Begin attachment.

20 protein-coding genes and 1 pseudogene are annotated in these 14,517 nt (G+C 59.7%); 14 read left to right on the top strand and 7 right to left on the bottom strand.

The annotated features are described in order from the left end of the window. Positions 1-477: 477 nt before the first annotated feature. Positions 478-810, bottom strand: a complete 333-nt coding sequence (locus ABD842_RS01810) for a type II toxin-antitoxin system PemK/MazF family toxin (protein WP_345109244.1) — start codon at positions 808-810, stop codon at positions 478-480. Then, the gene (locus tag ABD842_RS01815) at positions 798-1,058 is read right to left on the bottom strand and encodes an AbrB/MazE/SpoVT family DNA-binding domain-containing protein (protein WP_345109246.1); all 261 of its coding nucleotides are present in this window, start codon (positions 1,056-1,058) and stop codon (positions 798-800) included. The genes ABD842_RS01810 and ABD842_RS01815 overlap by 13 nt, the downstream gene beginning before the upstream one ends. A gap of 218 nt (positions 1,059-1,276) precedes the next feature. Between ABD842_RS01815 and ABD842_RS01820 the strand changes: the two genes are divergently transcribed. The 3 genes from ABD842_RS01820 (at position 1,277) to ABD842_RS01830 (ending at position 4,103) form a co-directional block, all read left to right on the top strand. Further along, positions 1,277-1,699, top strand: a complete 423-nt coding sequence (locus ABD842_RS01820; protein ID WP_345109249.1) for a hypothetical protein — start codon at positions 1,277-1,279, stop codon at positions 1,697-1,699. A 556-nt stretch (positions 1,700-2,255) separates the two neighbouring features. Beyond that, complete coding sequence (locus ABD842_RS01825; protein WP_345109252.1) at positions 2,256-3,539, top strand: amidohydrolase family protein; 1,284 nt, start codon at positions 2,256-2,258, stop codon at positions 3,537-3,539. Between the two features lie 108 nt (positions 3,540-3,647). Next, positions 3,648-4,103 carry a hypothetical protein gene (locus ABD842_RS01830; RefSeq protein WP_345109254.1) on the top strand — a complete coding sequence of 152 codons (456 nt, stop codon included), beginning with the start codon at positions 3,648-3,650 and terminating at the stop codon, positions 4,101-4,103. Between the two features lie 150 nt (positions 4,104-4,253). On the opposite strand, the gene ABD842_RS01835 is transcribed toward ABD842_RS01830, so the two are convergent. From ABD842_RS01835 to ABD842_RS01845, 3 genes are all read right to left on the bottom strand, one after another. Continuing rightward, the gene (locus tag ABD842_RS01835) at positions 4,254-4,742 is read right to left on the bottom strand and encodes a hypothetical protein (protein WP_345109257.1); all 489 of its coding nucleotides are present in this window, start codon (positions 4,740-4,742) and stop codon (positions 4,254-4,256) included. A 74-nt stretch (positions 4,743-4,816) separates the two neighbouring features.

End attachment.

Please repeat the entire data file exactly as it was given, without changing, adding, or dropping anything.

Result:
20 protein-coding genes and 1 pseudogene are annotated in these 14,517 nt (G+C 59.7%); 14 read left to right on the top strand and 7 right to left on the bottom strand.

The annotated features are described in order from the left end of the window. Positions 1-477: 477 nt before the first annotated feature. Positions 478-810, bottom strand: a complete 333-nt coding sequence (locus ABD842_RS01810) for a type II toxin-antitoxin system PemK/MazF family toxin (protein WP_345109244.1) — start codon at positions 808-810, stop codon at positions 478-480. Then, the gene (locus tag ABD842_RS01815) at positions 798-1,058 is read right to left on the bottom strand and encodes an AbrB/MazE/SpoVT family DNA-binding domain-containing protein (protein WP_345109246.1); all 261 of its coding nucleotides are present in this window, start codon (positions 1,056-1,058) and stop codon (positions 798-800) included. The genes ABD842_RS01810 and ABD842_RS01815 overlap by 13 nt, the downstream gene beginning before the upstream one ends. A gap of 218 nt (positions 1,059-1,276) precedes the next feature. Between ABD842_RS01815 and ABD842_RS01820 the strand changes: the two genes are divergently transcribed. The 3 genes from ABD842_RS01820 (at position 1,277) to ABD842_RS01830 (ending at position 4,103) form a co-directional block, all read left to right on the top strand. Further along, positions 1,277-1,699, top strand: a complete 423-nt coding sequence (locus ABD842_RS01820; protein ID WP_345109249.1) for a hypothetical protein — start codon at positions 1,277-1,279, stop codon at positions 1,697-1,699. A 556-nt stretch (positions 1,700-2,255) separates the two neighbouring features. Beyond that, complete coding sequence (locus ABD842_RS01825; protein WP_345109252.1) at positions 2,256-3,539, top strand: amidohydrolase family protein; 1,284 nt, start codon at positions 2,256-2,258, stop codon at positions 3,537-3,539. Between the two features lie 108 nt (positions 3,540-3,647). Next, positions 3,648-4,103 carry a hypothetical protein gene (locus ABD842_RS01830; RefSeq protein WP_345109254.1) on the top strand — a complete coding sequence of 152 codons (456 nt, stop codon included), beginning with the start codon at positions 3,648-3,650 and terminating at the stop codon, positions 4,101-4,103. Between the two features lie 150 nt (positions 4,104-4,253). On the opposite strand, the gene ABD842_RS01835 is transcribed toward ABD842_RS01830, so the two are convergent. From ABD842_RS01835 to ABD842_RS01845, 3 genes are all read right to left on the bottom strand, one after another. Continuing rightward, the gene (locus tag ABD842_RS01835) at positions 4,254-4,742 is read right to left on the bottom strand and encodes a hypothetical protein (protein WP_345109257.1); all 489 of its coding nucleotides are present in this window, start codon (positions 4,740-4,742) and stop codon (positions 4,254-4,256) included. A 74-nt stretch (positions 4,743-4,816) separates the two neighbouring features.